The opinion of the court was delivered by: Kimba M. Wood, U.S.D.J.
Pro se Petitioner Javier Centeno ("Petitioner") brings this petition for a writ of habeas corpus pursuant to 28 U.S.C. § 2254 (See Amended Habeas Corpus Petition, dated July 18, 2006, No. 03 Civ. 3861, D.E. 19 (the "Petition").) Petitioner challenges his 1999 conviction in New York State Supreme Court, Bronx County, for Manslaughter in the First Degree, Assault in the First Degree, and Criminal Possession of a Weapon in the Second Degree.
Petitioner asserts six claims in the Petition. (See Petition, at 7-8.)*fn1 Petitioner argues that: (1) the prosecution failed to disprove his justification defense beyond a reasonable doubt (Claim 1); (2) the trial court erred by responding to the jury's note indicating that the jury was deadlocked when it discussed the legal standard for proving intent, but failed to restate the elements of justification (Claim 2); (3) Petitioner's sentence was harsh and excessive (Claim 3); (4) the prosecution misled the trial court about the nature of its plea agreement with a key witness, and failed to disclose information about the arrest of this witness for the same crimes with which Petitioner was charged (Claim 4); (5) Petitioner received ineffective assistance of trial counsel (Claim 5); and (6) Petitioner received ineffective assistance of appellate counsel (Claim 6). (See id.)
The Court referred this Petition to Magistrate Judge Theodore H. Katz for a Report and Recommendation pursuant to 28 U.S.C. § 636(b)(1)(B) and (C). On August 17, 2007, Magistrate Judge Katz issued a Report and Recommendation (the "Report"), familiarity with which is assumed. (See D.E. 30.) The Report recommended that the Court deny the Petition.
Petitioner filed timely objections to the Report's recommendations relating to Claims 5 and 6. (See Objection to Report and Recommendation, dated October 22, 2007, D.E. 35 ("Pet.'s Objection"), at 3-4, 10-11, 20.) Accordingly, the Court reviews Claims 5 and 6 de novo.*fn2
Petitioner states that he does not object to the Report's recommendation that Claims 1-4 be dismissed. (See Pet.'s Objection 2-3.) The Court, therefore, reviews the Report's conclusions with respect to Claims 1-4 only for clear error.
For the reasons stated below, the Court adopts the Report's recommendations and DENIES the writ of habeas corpus.
Petitioner was convicted on April 8, 1999, following a jury trial, of (1) Manslaughter in the First Degree, (2) Assault in the First Degree, and (3) Criminal Possession of a Weapon in the Second Degree. He was sentenced by the trial judge on May 6, 1999, to consecutive indeterminate terms of imprisonment of (1) twelve and one-half to twenty-five years for his manslaughter conviction, and (2) seven and one-half to fifteen years for his assault conviction. The trial judge ordered that these terms were to run concurrently with a seven and one-half to fifteen year sentence for the weapons possession conviction.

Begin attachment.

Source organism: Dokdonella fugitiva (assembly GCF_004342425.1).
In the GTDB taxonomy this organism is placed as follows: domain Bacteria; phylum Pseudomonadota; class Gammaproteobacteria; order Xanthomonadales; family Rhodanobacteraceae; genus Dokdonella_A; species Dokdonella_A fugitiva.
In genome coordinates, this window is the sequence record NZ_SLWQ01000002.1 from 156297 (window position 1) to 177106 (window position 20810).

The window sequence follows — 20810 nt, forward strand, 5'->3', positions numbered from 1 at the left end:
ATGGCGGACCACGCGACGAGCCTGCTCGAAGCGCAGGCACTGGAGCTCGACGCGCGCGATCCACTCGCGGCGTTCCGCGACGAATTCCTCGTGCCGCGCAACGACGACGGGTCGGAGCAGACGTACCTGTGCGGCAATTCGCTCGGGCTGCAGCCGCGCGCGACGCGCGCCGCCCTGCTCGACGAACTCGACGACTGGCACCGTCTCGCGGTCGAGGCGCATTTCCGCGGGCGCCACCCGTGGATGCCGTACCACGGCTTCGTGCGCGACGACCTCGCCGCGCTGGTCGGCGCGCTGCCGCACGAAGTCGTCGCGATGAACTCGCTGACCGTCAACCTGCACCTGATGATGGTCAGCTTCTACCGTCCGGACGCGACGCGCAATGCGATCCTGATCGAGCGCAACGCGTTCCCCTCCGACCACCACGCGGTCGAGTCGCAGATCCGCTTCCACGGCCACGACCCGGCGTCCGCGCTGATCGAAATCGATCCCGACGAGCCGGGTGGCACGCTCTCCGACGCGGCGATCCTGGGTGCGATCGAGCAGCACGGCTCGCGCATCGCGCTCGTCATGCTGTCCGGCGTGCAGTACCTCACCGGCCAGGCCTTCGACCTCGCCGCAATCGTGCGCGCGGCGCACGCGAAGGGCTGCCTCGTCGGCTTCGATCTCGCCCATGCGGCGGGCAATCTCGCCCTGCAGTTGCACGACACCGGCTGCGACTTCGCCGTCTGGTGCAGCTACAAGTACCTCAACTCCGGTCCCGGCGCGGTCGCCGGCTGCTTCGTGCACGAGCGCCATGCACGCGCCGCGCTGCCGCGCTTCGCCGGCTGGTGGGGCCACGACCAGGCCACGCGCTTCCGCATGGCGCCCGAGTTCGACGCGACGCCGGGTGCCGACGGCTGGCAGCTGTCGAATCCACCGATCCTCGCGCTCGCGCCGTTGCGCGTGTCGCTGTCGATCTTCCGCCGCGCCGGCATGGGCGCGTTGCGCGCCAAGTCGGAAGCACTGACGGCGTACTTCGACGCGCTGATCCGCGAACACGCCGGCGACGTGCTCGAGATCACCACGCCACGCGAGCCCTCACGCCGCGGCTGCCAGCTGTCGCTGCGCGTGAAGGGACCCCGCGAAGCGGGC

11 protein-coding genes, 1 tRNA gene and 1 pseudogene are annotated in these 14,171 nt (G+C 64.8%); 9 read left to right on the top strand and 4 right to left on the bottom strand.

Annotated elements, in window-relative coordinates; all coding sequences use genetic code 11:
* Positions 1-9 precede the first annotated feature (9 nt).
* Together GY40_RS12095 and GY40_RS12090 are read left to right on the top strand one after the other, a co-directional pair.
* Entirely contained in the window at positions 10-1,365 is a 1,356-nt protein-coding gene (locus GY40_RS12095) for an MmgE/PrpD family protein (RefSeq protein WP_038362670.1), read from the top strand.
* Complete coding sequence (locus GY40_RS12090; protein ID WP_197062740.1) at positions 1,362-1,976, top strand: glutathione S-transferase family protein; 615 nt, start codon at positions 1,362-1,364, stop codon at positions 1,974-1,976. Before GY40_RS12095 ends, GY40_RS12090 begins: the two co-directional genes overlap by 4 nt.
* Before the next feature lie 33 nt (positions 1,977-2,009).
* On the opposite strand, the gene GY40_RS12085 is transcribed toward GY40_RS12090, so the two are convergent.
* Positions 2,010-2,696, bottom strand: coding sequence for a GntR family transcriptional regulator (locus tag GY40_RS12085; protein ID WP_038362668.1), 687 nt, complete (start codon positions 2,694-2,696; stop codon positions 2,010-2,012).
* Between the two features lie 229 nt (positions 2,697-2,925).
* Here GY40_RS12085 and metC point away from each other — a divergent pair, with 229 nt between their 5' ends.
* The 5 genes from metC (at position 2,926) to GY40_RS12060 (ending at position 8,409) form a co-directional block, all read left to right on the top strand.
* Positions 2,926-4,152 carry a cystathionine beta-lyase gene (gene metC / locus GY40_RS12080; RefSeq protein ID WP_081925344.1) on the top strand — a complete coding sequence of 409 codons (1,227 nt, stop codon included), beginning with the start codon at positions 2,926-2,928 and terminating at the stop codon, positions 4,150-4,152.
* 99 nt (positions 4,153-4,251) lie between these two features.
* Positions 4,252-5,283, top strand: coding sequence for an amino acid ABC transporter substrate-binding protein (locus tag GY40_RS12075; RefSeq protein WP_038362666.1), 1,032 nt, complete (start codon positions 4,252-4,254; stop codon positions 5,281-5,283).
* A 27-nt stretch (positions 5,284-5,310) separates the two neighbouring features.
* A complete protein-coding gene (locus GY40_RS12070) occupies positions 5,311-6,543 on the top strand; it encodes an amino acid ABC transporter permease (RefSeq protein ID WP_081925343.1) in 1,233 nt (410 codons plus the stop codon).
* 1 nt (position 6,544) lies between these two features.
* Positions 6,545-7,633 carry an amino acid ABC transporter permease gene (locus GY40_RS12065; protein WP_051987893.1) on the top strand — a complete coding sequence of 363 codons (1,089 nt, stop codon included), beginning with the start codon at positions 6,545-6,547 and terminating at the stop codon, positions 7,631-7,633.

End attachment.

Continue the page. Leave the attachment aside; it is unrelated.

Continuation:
A. Standard of Review of a Magistrate's Report Any party may file and serve written objections within ten days after being served with a copy of a magistrate judge's report. See 28 U.S.C. § 636(b)(1)(C). The district court makes a de novo determination of the specific portions of a magistrate judge's report to which a party has raised timely objections. See 28 U.S.C. § 636(b)(1)(C); Fed. R. Civ. P. 72(b)(3). The district court may "accept, reject, or modify, in whole or in part, the findings or recommendations made by the magistrate judge." See 28 U.S.C. § 636(b)(1)(C).
If neither party makes a timely objection to the magistrate's report, the district court "need only satisfy itself that there is no clear error on the face of the record." Brito v. Phillips, 485 F. Supp. 2d 357, 360 (S.D.N.Y. 2007)(internal citations and quotations omitted); accord Wilds v. United Parcel Serv.,Inc., 262 F. Supp. 2d 163, 169 (S.D.N.Y. 2003).
B. Standard of Review of a Habeas Petition
The Antiterrorism and Effective Death Penalty Act of 1996 ("AEDPA") provides that a federal court may hear a petition for habeas corpus "only on the ground that [a person] is in custody in violation of the Constitution or laws or treaties of the United States." 28 U.S.C. § 2254(a).
Under the AEDPA, a federal court may grant a petition for habeas relief to a person who is in custody as a result of a judgment of a state court on any claim that has been adjudicated on the merits in state court, only if that adjudication of the claim:
(1) resulted in a decision that was contrary to, or involved an unreasonable application of, clearly established Federal law, as determined by the Supreme Court of the United States; or (2) resulted in a decision that was based on an unreasonable determination of the facts in light of the evidence presented in the State court proceeding.
28 U.S.C.A. § 2254(d)(1)-(2).
While AEDPA's deferential standard applies only to claims that have been "adjudicated on the merits in State court proceedings," the Second Circuit "give[s] a broad reading to state court dispositions." See Eze v. Senkowski, 321 F.3d 110, 121-122 (2d Cir. 2003)(internal quotations and citation omitted). Indeed, "the 'state court need only dispose of the petitioner's federal claim on substantive grounds, and reduce that disposition to judgment. No further articulation of its rationale or elucidation of its reasoning process is required.'" Id. at 122 (quoting Aparicio v. Artuz, 269 F.3d 78, 94 (2d Cir. 2001).
Moreover, "an issue may be considered to be adjudicated on its merits even when the state court does not specifically mention the claim but uses ...